>converse about their relationships, comparing and
    >intermingling real life experiences with the music they
    >love. The screenplay is based on a novel by Nick Hornby. 
    >Has anyone seen the film yet, and if so, irrespective of
    >the period of music these "pop" vinyl junkies are "vastly
    >knowledgeable" about, will it appeal to us music junkies?
    In a word, yes. To give you an idea, when I bought the 
    book upon its US publication several years ago, my friend 
    Joyce read the jacket copy and said, "Wow! Someone wrote a
    book about you!" The novel might appeal more than the movie, 
    and I suggest reading it before watching the film (the 
    soundtrack of which ranges from fairly obscure Kinks and 
    Love tracks to a song by current UK press darlings the 
    Beta Band, whose prog-pop-jazz-funk oddities sound like 
    Hatfield and the North crossed with Beck). However, those 
    fans of the novel who worried that the film wouldn't 
    withstand the shift in location from south London to 
    Chicago can rest easy. The movie is exceedingly true to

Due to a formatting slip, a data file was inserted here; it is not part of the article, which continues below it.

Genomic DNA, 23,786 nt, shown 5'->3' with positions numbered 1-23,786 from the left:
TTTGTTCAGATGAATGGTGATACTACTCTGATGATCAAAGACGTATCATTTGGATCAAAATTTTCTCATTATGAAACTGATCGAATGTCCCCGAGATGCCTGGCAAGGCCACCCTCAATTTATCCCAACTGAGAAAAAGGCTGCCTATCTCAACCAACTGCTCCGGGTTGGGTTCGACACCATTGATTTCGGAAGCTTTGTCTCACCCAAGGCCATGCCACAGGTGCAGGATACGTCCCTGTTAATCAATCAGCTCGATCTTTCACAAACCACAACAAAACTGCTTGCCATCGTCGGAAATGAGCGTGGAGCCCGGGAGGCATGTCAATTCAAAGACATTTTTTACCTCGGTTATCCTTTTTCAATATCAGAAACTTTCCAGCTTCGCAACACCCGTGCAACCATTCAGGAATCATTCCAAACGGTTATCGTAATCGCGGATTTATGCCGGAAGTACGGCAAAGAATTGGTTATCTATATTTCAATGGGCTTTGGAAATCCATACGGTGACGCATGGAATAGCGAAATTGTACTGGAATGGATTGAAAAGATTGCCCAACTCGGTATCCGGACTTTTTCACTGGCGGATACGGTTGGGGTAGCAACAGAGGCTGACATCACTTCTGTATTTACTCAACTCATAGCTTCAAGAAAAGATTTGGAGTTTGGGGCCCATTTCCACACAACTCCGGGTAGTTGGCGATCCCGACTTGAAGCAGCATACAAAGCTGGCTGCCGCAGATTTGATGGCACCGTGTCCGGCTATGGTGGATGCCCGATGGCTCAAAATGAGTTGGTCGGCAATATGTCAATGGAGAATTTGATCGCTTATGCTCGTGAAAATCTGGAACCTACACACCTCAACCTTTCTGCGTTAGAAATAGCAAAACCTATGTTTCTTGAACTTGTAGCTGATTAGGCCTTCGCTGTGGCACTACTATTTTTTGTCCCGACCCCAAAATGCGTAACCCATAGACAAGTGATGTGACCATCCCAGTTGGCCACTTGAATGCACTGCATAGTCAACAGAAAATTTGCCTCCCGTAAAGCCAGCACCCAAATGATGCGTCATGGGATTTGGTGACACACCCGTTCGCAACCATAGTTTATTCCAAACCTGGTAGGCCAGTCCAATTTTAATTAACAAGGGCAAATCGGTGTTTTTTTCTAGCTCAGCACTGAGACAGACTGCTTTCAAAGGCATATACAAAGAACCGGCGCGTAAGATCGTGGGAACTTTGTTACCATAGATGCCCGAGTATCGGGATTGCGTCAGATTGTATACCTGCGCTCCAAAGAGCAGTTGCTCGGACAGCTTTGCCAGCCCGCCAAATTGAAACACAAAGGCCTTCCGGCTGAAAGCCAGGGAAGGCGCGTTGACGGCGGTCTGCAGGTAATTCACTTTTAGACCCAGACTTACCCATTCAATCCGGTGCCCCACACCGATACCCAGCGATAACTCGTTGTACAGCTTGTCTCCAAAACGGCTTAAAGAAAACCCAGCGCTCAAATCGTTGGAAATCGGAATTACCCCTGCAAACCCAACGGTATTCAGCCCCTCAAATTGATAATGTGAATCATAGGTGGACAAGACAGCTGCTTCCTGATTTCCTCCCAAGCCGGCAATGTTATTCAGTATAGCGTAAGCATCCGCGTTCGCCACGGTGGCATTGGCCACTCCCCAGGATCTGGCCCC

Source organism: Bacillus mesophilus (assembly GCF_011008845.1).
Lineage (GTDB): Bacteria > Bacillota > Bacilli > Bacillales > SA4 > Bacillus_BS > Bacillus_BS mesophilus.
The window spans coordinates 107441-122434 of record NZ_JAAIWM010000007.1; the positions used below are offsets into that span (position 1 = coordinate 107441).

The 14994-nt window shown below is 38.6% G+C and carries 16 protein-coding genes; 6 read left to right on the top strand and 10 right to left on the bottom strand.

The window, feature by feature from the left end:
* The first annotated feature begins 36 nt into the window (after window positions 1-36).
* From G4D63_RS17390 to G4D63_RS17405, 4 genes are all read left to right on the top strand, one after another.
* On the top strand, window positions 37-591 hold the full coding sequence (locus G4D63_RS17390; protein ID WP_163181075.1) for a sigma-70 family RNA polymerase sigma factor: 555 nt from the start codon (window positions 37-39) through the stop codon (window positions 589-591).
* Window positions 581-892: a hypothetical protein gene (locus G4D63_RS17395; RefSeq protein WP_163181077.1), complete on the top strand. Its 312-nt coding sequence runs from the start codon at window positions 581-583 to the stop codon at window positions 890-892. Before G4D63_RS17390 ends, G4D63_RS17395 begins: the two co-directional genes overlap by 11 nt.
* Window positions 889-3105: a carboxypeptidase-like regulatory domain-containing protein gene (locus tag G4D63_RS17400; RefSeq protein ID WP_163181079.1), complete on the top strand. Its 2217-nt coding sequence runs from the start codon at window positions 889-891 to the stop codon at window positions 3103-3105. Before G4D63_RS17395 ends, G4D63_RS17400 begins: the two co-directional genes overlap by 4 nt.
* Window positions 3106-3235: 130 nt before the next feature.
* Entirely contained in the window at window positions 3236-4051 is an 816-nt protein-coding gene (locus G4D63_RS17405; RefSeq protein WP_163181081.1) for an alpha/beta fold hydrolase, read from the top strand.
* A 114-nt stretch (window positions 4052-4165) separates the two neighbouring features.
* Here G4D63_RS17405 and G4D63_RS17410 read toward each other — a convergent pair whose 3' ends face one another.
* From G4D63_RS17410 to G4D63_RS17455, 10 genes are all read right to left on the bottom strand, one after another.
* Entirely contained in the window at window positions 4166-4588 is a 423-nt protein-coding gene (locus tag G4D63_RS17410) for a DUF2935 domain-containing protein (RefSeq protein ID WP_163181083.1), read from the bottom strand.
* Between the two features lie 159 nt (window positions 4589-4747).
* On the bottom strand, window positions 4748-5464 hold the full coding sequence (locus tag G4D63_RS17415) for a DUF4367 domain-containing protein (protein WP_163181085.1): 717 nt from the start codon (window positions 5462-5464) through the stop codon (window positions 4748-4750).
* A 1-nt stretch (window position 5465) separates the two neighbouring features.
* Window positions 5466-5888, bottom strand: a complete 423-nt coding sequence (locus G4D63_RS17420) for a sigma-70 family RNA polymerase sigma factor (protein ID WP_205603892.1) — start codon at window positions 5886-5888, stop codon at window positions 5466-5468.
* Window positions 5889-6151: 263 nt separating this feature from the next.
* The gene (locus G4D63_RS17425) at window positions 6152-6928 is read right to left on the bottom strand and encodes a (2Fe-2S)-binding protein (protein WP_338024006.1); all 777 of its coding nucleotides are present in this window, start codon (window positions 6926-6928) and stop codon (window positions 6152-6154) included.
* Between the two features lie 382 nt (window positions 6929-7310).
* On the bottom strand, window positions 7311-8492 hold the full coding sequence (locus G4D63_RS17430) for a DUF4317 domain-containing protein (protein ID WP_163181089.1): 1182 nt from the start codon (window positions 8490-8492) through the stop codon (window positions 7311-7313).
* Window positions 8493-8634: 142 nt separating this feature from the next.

the novel in nearly every respect, and record store geeks 
    exist in every western city.
    --------------------[ archived by Spectropop ]--------------------
    Subject:     Re: High Fidelity and Vinyl
    Received:    04/06/00 2:57 am
    From:        Nat Kone
    To:          Spectropop!
    Jamie wrote:
    >I haven't seen the flick, but the synopsis apparently is:
    >Self-professed music junkie Rob Gordon (John Cusack) onws
    >a not-too-successful all-vinyl record store in Chicago.
    >Rob and his staff, armed with "vast knowledge of pop
    >music" (I hope that doesn't mean Elton John and Santana!),
    >converse about their relationships, comparing and
    >intermingling real life experiences with the music they
    >love. The screenplay is based on a novel by Nick Hornby. 
    That's a good description. I suspect most people here 
    would enjoy the scenes that take place in the record store, 
    if not the scenes that don't.
    I'm going to take advantage of this moment to do some 
    shameless self-promotion for a film that most of you may 
    never get a chance to see but who knows? Maybe with 
    self-promotion like this, something will change.
    This is MY documentary on a similar subject to High 
    Fidelity. I started it five years ago but unfortunately 
    it's only emerging into the world now. I so hoped it would
    emerge just before High Fidelity - which I read after I 
    started my film - but the truth is, it's probably better 
    that it comes out after the Hollywood film has softened 
    the ground a bit.
    Here's a quasi website, if you can read really small 
    --------------------[ archived by Spectropop ]--------------------
    Subject:     High Fidelity movie
    Received:    04/06/00 2:57 am
    From:        Frank Youngwerth
    To:          Spectropop!
    Well, somewhat. It's plot-heavy, based on a novel that's